The most rewarding thing a building company can do is to leave a legacy. Long after we’re all gone, if the city is a better, more beautiful and sustainable place because of us, we’ve done our jobs well. If we can influence the lives of future residents in a positive way, then we’ve left a lasting impression on the land and people.
Building companies are achieving this by harnessing sustainable technologies (like green roofs) and partnering with city governments to change the cultural and visual landscapes of their environment.
Below we look into green roofs in more detail, offering a helpful guide on how the technology works and how you can use it in future projects.
So much energy is wasted by having traditional roofs. Heat hits your roof all day, only to radiate off and be lost. The same is true for rain, which runs off the hard (hopefully watertight) surfaces, and adds to wastage. Green roofs are designed to solve these problems.
The design, sometimes referred to as a cool roof, has been popular in Europe and is starting to spread across the globe. Not only is it visually attractive, it also offers significant environmental, economic and social benefits, making it an excellent use of space.
Green roofs reduce energy costs by providing your building with natural insulation, as well as absorbing storm water, thus lessening the burden on drainage systems.
While green roofs may be initially more expensive than conventional roofs, you’ll save money in the long run. As shown by a study in Canada, the technology has been found to reduce summer energy consumption by up to 75%. And importantly, green roofs can last up to two times longer than conventional roofs. As green roofs become more popular, the price will drop and we’re likely to see an increase in uptake.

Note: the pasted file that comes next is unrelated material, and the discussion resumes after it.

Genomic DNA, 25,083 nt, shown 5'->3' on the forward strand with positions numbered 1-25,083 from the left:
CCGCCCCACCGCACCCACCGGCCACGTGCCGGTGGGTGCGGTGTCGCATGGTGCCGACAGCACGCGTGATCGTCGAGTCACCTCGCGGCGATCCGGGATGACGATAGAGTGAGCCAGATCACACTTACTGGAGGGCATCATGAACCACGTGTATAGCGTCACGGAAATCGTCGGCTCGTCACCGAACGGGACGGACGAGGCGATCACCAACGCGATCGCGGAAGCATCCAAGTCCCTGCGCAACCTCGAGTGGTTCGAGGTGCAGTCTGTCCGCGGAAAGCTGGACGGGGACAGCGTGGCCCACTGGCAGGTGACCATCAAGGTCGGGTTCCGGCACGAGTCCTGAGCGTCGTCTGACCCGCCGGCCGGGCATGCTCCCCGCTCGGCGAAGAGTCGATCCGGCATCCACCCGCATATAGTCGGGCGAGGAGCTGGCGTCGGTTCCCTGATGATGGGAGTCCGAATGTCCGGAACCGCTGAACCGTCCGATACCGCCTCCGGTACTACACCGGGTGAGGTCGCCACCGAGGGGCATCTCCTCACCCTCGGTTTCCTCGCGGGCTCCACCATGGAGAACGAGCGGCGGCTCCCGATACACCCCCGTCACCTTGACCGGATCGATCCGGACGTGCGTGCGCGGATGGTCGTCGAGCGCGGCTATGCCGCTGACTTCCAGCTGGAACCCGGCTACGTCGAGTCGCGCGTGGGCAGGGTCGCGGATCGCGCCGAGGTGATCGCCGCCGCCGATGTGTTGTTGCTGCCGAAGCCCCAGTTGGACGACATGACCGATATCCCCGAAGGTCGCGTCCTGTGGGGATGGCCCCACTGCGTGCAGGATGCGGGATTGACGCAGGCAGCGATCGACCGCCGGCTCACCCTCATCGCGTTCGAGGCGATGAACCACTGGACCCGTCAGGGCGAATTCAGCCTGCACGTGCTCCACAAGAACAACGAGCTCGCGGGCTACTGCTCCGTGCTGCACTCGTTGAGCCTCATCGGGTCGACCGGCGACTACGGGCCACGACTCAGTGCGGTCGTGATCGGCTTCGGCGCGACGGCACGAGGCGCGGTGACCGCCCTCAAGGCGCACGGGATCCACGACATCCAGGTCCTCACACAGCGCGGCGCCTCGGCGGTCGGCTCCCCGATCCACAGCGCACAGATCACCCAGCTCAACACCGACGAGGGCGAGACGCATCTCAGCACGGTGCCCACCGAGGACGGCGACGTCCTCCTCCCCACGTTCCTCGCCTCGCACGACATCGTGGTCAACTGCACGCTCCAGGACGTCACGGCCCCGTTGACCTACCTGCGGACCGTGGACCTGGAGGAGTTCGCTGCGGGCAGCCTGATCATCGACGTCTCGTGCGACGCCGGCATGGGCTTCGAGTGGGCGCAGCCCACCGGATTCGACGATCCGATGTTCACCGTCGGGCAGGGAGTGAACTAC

Another benefit of green roofs is the role they can play in reducing the urban heat island effect. The density of populations and buildings in urban areas creates micro-climates, which experience significantly higher temperatures, lower rainfall and increased susceptibility to natural disasters.
For example, research shows that average temperatures in Melbourne’s CBD are over 4 degrees higher than neighbouring suburbs, and it can be up to 12 degrees higher in summer. Considering that Melbourne experiences approximately 200 heat-related deaths each year, this is particularly important. Green roofs absorb heat and reduce this effect, and thus green roofs are at the forefront of many councils’ plans to combat rising temperatures.
There are two main types of green roofs: intensive and extensive.
Intensive green roofs are essentially parks on top of buildings, and obviously better-suited to commercial structures. They can have trees, plants, walkways, benches or even sports fields. This is made possible by complex structural support, irrigation, drainage and root protection layers, all of which lay on a waterproof membrane. Thus, these layers can be heavy, requiring stronger structural support.
On the other hand, extensive green roofs are relatively light, and cannot support the same level of structures. Instead, they most often feature native ground cover that requires little maintenance, functioning more for their environmental benefits than as accessible rooftop gardens.
Green roofs are a powerful tool to ensure our cities are sustainable in the future. They play an important role as instruments of insulation, heat and water absorption, significantly reducing energy consumption and alleviating the urban heat island effect. So, get on board and be a part of the change for better buildings and ensure you leave a legacy you can be proud of.
For more on building eco-friendly commercial property, download our 12 Tips Guide and see where you can make your mark:By Jason Hook
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